In 1971, Congress enacted the Alaska Native Claims Settlement Act (ANCSA) in order to settle land disputes between Alaska Natives and the federal government. ANCSA established Alaska Native Corporations (ANCs), which were tasked with managing settlement funds to provide for the health, education, and economic welfare of Alaska Natives. To enable the ANCs to promote the interests of their shareholders, Congress exempted ANCs from certain employment restrictions contained in Title VII of the Civil Rights Act, but did not exempt ANCs from other worker-protective legislation. In subsequent decades, courts reviewing the preferential practices of ANCs have often construed these statutory exemptions narrowly, thus exposing ANCs to liability under various anti-discrimination statutes. This Article argues that Congress never intended to subject ANCs to these pieces of worker-protective legislation, despite court holdings to the contrary. The Article proposes two possible solutions to this discrepancy: (1) congressional amendment of ANCSA to clarify and further limit the extent of ANC liability; and (2) judicial adoption of a two-part test which would consider employment policies giving preference to Alaska Native shareholders in light of Congress’s intent to protect such preferences.
Alaska Natives and American Laws—”Case-Voluck,” for short—has been called the Alaskan equivalent of the late Felix Cohen’s Handbook of Federal Indian Law (“Cohen’s Handbook”), the Bible of the profession. Cohen’s Handbook, a massive work first published in 1941 and revised in recent years by more than three dozen Indian law scholars, itself describes Case-Voluck as a “comprehensive treatise on Alaska Native legal issues.” It is much more than that.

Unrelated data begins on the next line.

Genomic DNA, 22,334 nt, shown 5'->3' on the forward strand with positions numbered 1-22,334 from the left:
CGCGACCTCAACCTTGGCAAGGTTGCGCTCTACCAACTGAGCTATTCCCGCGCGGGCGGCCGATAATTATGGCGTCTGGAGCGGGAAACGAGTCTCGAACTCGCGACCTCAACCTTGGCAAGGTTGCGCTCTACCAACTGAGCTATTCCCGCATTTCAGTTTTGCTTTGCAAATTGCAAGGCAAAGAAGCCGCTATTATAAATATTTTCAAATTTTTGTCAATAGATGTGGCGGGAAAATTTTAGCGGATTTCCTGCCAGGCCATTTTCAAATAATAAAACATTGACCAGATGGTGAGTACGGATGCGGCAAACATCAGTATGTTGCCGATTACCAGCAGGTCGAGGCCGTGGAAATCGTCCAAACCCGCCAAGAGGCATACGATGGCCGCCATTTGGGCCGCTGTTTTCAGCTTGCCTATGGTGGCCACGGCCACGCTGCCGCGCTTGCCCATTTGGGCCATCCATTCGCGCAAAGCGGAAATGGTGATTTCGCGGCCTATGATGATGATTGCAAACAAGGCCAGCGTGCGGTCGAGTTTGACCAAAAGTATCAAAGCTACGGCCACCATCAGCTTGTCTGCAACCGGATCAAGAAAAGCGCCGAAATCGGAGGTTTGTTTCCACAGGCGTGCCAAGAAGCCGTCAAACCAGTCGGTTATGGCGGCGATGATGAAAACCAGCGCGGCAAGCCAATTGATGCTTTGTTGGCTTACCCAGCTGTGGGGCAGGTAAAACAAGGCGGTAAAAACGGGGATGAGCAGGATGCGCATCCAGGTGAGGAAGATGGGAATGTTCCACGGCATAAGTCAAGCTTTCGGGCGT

The Alaska Constitution prevents the Alaska National Interest Lands Conservation Act’s (ANILCA) rural subsistence priority from being enforced. The Federal Government currently manages subsistence on federal lands in Alaska and Alaska can only resume management if it becomes ANILCA compliant. The current federal management system does not sufficiently protect rural and Alaska Natives’ subsistence rights. Alaska’s Legislature must overcome the rural-urban divide to amend its constitution to become ANILCA compliant again by providing a modified rural priority that includes urban Alaska Natives. The Alaska Legislature should repeal the nonsubsistence zones statute because it denies federally defined rural areas the state’s subsistence priority.
You must be logged in to post a comment.